Adam Schiff says Democrats can't "charge everything" in articles of impeachment

Schiff says he'll wait to vote on impeaching Trump until Judiciary makes final ruling
Schiff says he'll wait to vote on impeaching ... 07:50

California Congressman Adam Schiff, chairman of the House Intelligence Committee, said fellow congressional Democrats can't charge every transgression and wrongdoing they believe President Trump has committed while in office in their articles of impeachment. 

"As a former prosecutor, it's always been my strategy in a charging decision — and an impeachment in the House is essentially a charging decision — to charge those that there is the strongest and most overwhelming evidence and not try to charge everything, even though you could charge other things," Schiff said on "Face the Nation" Sunday. "That's my guiding philosophy."

The House Intelligence Committee held a series of closed-door and public hearings with current and former administration officials with information about efforts by the president and his allies to enlist the help of the Ukrainian government for political favors. Schiff's panel then compiled a scathing report and shared its findings with the House Judiciary Committee, which is now charged with drafting articles of impeachment against Mr. Trump.   

The Democratic-controlled committee, led by Congressman Jerry Nadler of New York, has been strategizing behind closed doors over the weekend to determine the nature and the number of articles of impeachment that they are expected to debate this week and ultimately send to the House floor for a full vote. It is unclear how many articles of impeachment Nadler's committee will draft and whether any will include alleged wrongdoing by the president detailed in special counsel Robert Mueller's report earlier in the year. 

Schiff on Sunday declined to discuss internal deliberations with Nadler and other members of the Democratic leadership in the House. But he mentioned that he believes the Judiciary Committee should focus on "issues that provide the greatest threat to the country."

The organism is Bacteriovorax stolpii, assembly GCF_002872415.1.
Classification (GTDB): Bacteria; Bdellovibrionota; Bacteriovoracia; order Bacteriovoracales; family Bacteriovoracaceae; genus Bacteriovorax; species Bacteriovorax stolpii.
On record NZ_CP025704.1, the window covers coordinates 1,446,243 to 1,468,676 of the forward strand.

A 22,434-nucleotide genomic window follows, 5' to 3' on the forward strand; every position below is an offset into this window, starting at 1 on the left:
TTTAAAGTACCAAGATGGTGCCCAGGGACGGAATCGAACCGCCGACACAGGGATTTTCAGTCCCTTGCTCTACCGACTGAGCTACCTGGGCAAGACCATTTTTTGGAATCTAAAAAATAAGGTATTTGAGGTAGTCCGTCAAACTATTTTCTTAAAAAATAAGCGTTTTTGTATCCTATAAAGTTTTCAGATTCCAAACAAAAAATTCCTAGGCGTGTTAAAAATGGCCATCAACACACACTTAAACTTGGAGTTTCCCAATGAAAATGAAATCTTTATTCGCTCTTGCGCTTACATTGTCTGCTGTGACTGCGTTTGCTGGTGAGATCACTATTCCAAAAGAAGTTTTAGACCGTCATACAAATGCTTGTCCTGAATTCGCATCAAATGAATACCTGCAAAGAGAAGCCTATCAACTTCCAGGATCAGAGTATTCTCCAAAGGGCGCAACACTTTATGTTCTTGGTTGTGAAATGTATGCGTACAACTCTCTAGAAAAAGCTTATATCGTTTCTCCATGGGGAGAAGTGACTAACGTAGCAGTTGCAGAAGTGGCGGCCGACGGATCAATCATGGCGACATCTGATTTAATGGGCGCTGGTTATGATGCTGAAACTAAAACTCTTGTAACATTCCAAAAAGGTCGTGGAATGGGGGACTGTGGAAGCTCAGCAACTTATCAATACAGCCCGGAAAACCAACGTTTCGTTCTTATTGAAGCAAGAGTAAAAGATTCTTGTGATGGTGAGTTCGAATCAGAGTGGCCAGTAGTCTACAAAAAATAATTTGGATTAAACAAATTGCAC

"There is overwhelming evidence that the president sought to coerce Ukraine into interfering in our election, essentially sought to cheat in our next election by getting a foreign government to weigh in," Schiff added. "That is a very serious business, and it imperils our national security. It's a gross abuse of his office. And the president also deeply sought to obstruct the investigation into that wrongdoing. And I think that is the gravamen of the offense here."

The California Democrat said charging the president's dealings with Ukraine — through articles of impeachment — "can't wait" because they threaten the integrity of America's elections and the country's national security. He cited Mr. Trump's calls for the Ukrainian government to investigate former Vice President Joe Biden and his family, as well as the months-long hold on a congressionally authorized military aid package to help Ukraine in its war against Russian-backed separatists that Democrats believe the White House sought to leverage to further Mr. Trump's personal political ambitions. 

Schiff said Nadler will be the one who will ultimately decide whether the articles of impeachment against the president should include information from the Mueller report. That report outlined several apparent instances in which Mr. Trump sought to undermine and thwart an investigation that he believed would doom his presidency. 

Asked about his own personal deliberations, Schiff said he will wait until he sees the articles of impeachment being drafted by the Judiciary Committee before deciding whether to vote for Mr. Trump's impeachment. 

"I'll make my views known at that time," Schiff said. "But I will say this is precisely the kind of conduct the founders were most concerned about when they provided the remedy of impeachment. That is, that a president of the United States would abuse his power to seek foreign intervention in our affairs."

  • Camilo Montoya-Galvez
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    Camilo Montoya-Galvez is the immigration reporter at CBS News. Based in Washington, he covers immigration policy and politics.